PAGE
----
Tony Hadley is the frontman with Spandau Ballet, one of the most successful bands of the ‘80s. He drives a Ford S-MAX Titanium 2.0 TDCi
WD: What’s it like to be back together as a band after a 19 year gap?
TH: It’s very exciting and I’m really pleased it has happened. To be honest, if we had left it any later, it would never have happened at all. It’s 30 years since the band started, and we’re all 49 and 50 now.
WD: A new album, a tour – it all takes a lot of energy. Can you keep up with it all?
TH: I’ve been singing all the time, doing just under 200 shows a year as a solo artist. I’m used to doing eight flights a week and living out of a suitcase, so being back in Spandau isn’t as tough a schedule as I’ve had in the years in between. I’ve always kept up my fitness, going to the gym, boxing, running and playing celebrity football for Arsenal, so energy shouldn’t be a problem.
WD: Is the S-MAX your only car?
TH: No, I’ve also got a Jaguar XF Diesel, and an XKR 5.0-litre V8, which is so fast it’s frightening.
WD: But this is the one you use most?
TH: Yes, it’s the one I’m using for the tour while we’re on the road, and it’s great for the family as well. I’ve got four kids aged 25, 23, 18 and 2½, so we go out with loads of stuff, scooters, prams, pushchairs, and it all fits into the S-MAX. The XF is handy for stuff like that as well.
WD: Have you had diesels before, or was this your first diesel car?
TH: No, that was a Jaguar X-Type I had a few years back when we had a baby. The car had lots of boot space, room for a pram, and good economy.
WD: So you’re only a relatively recent convert?
TH: Yes, but diesels aren’t like they used to be. My uncle had an Audi diesel years ago and it used to chug away like a good ’un. They always used to sound like London cabs, like the tappets were rattling, but now you’re hard pressed to tell the difference between petrols and oil burners.
WD: What particularly pleases you about the S-MAX?
TH: If you have stacks of luggage, it’s absolutely perfect. I enjoy driving it, and it’s economical and comfortable. I really like the big panoramic sunroof, too. It’s one of the few cars where I can sit in the driving seat and another tall adult can sit behind. The leather and sat nav are great, too.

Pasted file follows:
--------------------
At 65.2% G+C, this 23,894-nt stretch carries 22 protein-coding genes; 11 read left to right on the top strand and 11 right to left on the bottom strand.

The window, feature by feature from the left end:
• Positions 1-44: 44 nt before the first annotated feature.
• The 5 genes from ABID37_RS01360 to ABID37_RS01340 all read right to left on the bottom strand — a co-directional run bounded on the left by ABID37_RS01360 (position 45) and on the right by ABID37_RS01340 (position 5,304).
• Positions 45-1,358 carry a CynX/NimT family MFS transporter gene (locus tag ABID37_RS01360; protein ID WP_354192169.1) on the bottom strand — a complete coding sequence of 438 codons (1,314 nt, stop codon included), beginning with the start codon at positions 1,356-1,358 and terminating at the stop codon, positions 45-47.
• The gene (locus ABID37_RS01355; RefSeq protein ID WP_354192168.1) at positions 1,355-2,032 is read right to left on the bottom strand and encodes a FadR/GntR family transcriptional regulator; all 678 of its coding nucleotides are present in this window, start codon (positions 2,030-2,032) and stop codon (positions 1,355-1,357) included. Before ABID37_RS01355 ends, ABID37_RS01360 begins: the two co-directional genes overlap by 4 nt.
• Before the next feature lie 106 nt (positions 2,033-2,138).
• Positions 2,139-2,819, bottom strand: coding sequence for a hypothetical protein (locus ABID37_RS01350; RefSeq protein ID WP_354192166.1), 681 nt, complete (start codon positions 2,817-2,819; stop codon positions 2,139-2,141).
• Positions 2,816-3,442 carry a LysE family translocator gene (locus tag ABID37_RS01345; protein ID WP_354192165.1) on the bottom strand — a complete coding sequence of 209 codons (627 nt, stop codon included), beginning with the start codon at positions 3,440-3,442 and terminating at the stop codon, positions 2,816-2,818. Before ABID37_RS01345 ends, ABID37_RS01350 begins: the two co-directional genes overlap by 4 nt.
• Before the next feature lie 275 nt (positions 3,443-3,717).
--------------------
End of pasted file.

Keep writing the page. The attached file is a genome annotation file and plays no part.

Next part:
WD: Any dislikes that irk you about it?
TH: I can’t think of any, really. I wouldn’t mind seeing a 2.5 or 3.0-litre engine in there, though.
WD: What are your priorities in choosing a car?
TH: It’s got to look good, you don’t want to drive around in an ugly car. Obviously performance matters, as you don’t want an old donkey that lags in between gears. I don’t like cars that are too plasticky and feel like they are going to fall apart. It’s got to have a bit of oomph to it. You want to feel safe in a car with plenty around you, and I like the interior to be full of leather. Sorry, cows.
WD: How handy are you with mechanical stuff?
TH: Pretty good, I used to do my own maintenance when I had my first cars. I started with a Vauxhall Viva that was going to the knacker’s yard when I bought it off my friend’s dad for £45. That was in 1977, and I’d just passed my test. It was a sky blue two-door. I painted a red stripe down the centre and stripped every bit of luxury out of it. One of the doors didn’t open, so you had to get in through the passenger door and slide across, or do a Starsky and Hutch through the window. When I see kids with souped-up cars these days I think ‘you plonker’, but that was me back then.
WD: What kind of driver would you call yourself?
TH: A fast one. I’ve always loved driving and I’ve done stock car racing. I’ve had a few points on my licence, but there are only three left now. In residential areas, I stick to or drive below the speed limit but on motorways, it’s different. I think the 70 limit on motorways is pants.
WD: No concerns about having an affect on the environment?
TH: Climate change is still open to debate, but we have to do what we can. We’re so inefficient about repairing roads and getting traffic moving, though. We’ve got to decide whether we want cars or not. Either do everything you can to accommodate the car, or ban it. If we’re keeping it, we must try and get the system flowing properly – improve traffic light phasing, get road works sorted faster. And I think we should be giving emerging nations as much technology as possible to clean up their act.
WD: You once thought about being a doctor, before the band started. Do you ever look back and think about how your different your life might have been?
TH: Yes, but it’s sliding doors, isn’t it? I struggled too much with maths to have been a doctor. I’ve had a great life doing what I do, and it’s good having Spandau back together.